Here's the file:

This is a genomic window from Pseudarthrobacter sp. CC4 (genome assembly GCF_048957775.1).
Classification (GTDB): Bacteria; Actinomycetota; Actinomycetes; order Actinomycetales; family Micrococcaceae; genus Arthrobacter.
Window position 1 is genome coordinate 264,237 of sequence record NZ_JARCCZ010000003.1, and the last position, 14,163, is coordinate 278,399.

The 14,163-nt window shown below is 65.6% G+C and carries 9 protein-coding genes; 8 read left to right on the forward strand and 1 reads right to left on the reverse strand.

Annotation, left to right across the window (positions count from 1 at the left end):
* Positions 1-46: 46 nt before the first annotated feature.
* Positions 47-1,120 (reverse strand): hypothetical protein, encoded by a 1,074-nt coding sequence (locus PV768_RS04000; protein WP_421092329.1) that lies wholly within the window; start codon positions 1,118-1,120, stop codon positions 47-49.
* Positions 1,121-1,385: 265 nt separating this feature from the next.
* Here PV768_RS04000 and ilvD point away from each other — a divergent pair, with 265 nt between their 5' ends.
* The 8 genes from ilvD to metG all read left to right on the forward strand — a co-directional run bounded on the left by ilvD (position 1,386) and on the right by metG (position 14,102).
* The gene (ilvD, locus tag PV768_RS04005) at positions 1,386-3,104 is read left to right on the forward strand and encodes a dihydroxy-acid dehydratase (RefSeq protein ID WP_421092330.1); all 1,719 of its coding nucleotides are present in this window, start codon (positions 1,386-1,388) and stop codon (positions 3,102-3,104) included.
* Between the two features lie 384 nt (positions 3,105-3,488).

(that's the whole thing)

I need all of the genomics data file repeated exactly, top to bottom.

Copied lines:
This is a genomic window from Pseudarthrobacter sp. CC4 (genome assembly GCF_048957775.1).
Classification (GTDB): Bacteria; Actinomycetota; Actinomycetes; order Actinomycetales; family Micrococcaceae; genus Arthrobacter.
Window position 1 is genome coordinate 264,237 of sequence record NZ_JARCCZ010000003.1, and the last position, 14,163, is coordinate 278,399.

The 14,163-nt window shown below is 65.6% G+C and carries 9 protein-coding genes; 8 read left to right on the forward strand and 1 reads right to left on the reverse strand.

Annotation, left to right across the window (positions count from 1 at the left end):
* Positions 1-46: 46 nt before the first annotated feature.
* Positions 47-1,120 (reverse strand): hypothetical protein, encoded by a 1,074-nt coding sequence (locus PV768_RS04000; protein WP_421092329.1) that lies wholly within the window; start codon positions 1,118-1,120, stop codon positions 47-49.
* Positions 1,121-1,385: 265 nt separating this feature from the next.
* Here PV768_RS04000 and ilvD point away from each other — a divergent pair, with 265 nt between their 5' ends.
* The 8 genes from ilvD to metG all read left to right on the forward strand — a co-directional run bounded on the left by ilvD (position 1,386) and on the right by metG (position 14,102).
* The gene (ilvD, locus tag PV768_RS04005) at positions 1,386-3,104 is read left to right on the forward strand and encodes a dihydroxy-acid dehydratase (RefSeq protein ID WP_421092330.1); all 1,719 of its coding nucleotides are present in this window, start codon (positions 1,386-1,388) and stop codon (positions 3,102-3,104) included.
* Between the two features lie 384 nt (positions 3,105-3,488).